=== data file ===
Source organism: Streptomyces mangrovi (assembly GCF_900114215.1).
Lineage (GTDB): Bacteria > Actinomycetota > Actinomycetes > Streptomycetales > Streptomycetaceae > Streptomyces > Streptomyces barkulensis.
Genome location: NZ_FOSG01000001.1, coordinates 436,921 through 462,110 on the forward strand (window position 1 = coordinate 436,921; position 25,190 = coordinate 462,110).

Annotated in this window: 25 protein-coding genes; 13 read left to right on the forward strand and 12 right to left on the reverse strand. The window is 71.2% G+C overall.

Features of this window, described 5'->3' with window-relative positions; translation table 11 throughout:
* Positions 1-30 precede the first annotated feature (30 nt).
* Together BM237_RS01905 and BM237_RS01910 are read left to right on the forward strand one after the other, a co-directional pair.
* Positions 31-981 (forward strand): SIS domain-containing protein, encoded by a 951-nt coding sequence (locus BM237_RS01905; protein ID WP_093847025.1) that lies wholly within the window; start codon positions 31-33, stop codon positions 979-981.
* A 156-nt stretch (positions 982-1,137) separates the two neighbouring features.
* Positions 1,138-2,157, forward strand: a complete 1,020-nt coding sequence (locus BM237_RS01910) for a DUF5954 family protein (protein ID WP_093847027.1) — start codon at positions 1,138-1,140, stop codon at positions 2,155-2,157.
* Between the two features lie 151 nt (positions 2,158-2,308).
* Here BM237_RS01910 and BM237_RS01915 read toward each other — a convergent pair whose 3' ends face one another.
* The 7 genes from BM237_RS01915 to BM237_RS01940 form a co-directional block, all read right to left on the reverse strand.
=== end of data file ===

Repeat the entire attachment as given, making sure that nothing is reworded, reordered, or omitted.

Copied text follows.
Source organism: Streptomyces mangrovi (assembly GCF_900114215.1).
Lineage (GTDB): Bacteria > Actinomycetota > Actinomycetes > Streptomycetales > Streptomycetaceae > Streptomyces > Streptomyces barkulensis.
Genome location: NZ_FOSG01000001.1, coordinates 436,921 through 462,110 on the forward strand (window position 1 = coordinate 436,921; position 25,190 = coordinate 462,110).

Annotated in this window: 25 protein-coding genes; 13 read left to right on the forward strand and 12 right to left on the reverse strand. The window is 71.2% G+C overall.

Features of this window, described 5'->3' with window-relative positions; translation table 11 throughout:
* Positions 1-30 precede the first annotated feature (30 nt).
* Together BM237_RS01905 and BM237_RS01910 are read left to right on the forward strand one after the other, a co-directional pair.
* Positions 31-981 (forward strand): SIS domain-containing protein, encoded by a 951-nt coding sequence (locus BM237_RS01905; protein ID WP_093847025.1) that lies wholly within the window; start codon positions 31-33, stop codon positions 979-981.
* A 156-nt stretch (positions 982-1,137) separates the two neighbouring features.
* Positions 1,138-2,157, forward strand: a complete 1,020-nt coding sequence (locus BM237_RS01910) for a DUF5954 family protein (protein ID WP_093847027.1) — start codon at positions 1,138-1,140, stop codon at positions 2,155-2,157.
* Between the two features lie 151 nt (positions 2,158-2,308).
* Here BM237_RS01910 and BM237_RS01915 read toward each other — a convergent pair whose 3' ends face one another.
* The 7 genes from BM237_RS01915 to BM237_RS01940 form a co-directional block, all read right to left on the reverse strand.